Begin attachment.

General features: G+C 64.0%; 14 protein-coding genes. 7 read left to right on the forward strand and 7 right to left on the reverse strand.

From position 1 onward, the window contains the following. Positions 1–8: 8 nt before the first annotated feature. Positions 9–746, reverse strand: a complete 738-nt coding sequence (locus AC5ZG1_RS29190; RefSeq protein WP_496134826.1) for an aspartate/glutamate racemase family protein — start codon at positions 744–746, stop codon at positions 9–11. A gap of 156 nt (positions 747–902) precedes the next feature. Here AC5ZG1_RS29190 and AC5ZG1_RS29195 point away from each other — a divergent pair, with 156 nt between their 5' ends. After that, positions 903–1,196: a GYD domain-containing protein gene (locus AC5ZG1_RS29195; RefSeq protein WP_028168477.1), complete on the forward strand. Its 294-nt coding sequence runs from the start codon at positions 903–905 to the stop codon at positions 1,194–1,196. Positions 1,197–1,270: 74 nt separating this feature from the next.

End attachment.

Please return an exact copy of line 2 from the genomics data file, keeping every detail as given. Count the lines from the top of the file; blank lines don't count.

From position 1 onward, the window contains the following. Positions 1–8: 8 nt before the first annotated feature. Positions 9–746, reverse strand: a complete 738-nt coding sequence (locus AC5ZG1_RS29190; RefSeq protein WP_496134826.1) for an aspartate/glutamate racemase family protein — start codon at positions 744–746, stop codon at positions 9–11. A gap of 156 nt (positions 747–902) precedes the next feature. Here AC5ZG1_RS29190 and AC5ZG1_RS29195 point away from each other — a divergent pair, with 156 nt between their 5' ends. After that, positions 903–1,196: a GYD domain-containing protein gene (locus AC5ZG1_RS29195; RefSeq protein WP_028168477.1), complete on the forward strand. Its 294-nt coding sequence runs from the start codon at positions 903–905 to the stop codon at positions 1,194–1,196. Positions 1,197–1,270: 74 nt separating this feature from the next.